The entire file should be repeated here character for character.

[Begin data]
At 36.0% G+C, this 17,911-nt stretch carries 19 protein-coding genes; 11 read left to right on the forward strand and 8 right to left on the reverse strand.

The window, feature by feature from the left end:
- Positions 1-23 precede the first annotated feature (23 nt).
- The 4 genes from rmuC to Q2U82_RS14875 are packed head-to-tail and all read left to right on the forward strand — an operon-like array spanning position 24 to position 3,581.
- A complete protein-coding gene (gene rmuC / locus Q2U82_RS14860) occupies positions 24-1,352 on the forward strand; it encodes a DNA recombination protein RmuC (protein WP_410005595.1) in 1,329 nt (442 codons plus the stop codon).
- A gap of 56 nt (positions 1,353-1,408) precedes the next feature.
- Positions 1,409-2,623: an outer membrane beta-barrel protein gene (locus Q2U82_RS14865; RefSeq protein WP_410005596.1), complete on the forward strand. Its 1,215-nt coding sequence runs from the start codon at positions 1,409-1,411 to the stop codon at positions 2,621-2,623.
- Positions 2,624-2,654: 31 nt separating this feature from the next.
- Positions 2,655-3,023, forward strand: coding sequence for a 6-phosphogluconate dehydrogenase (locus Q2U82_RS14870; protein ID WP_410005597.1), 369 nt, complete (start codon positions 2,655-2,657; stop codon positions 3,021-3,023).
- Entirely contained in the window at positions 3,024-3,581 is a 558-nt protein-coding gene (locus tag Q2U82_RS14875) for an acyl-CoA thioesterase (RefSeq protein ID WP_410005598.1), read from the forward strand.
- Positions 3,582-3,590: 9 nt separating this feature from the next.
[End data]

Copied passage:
At 36.0% G+C, this 17,911-nt stretch carries 19 protein-coding genes; 11 read left to right on the forward strand and 8 right to left on the reverse strand.

The window, feature by feature from the left end:
- Positions 1-23 precede the first annotated feature (23 nt).
- The 4 genes from rmuC to Q2U82_RS14875 are packed head-to-tail and all read left to right on the forward strand — an operon-like array spanning position 24 to position 3,581.
- A complete protein-coding gene (gene rmuC / locus Q2U82_RS14860) occupies positions 24-1,352 on the forward strand; it encodes a DNA recombination protein RmuC (protein WP_410005595.1) in 1,329 nt (442 codons plus the stop codon).
- A gap of 56 nt (positions 1,353-1,408) precedes the next feature.
- Positions 1,409-2,623: an outer membrane beta-barrel protein gene (locus Q2U82_RS14865; RefSeq protein WP_410005596.1), complete on the forward strand. Its 1,215-nt coding sequence runs from the start codon at positions 1,409-1,411 to the stop codon at positions 2,621-2,623.
- Positions 2,624-2,654: 31 nt separating this feature from the next.
- Positions 2,655-3,023, forward strand: coding sequence for a 6-phosphogluconate dehydrogenase (locus Q2U82_RS14870; protein ID WP_410005597.1), 369 nt, complete (start codon positions 2,655-2,657; stop codon positions 3,021-3,023).
- Entirely contained in the window at positions 3,024-3,581 is a 558-nt protein-coding gene (locus tag Q2U82_RS14875) for an acyl-CoA thioesterase (RefSeq protein ID WP_410005598.1), read from the forward strand.
- Positions 3,582-3,590: 9 nt separating this feature from the next.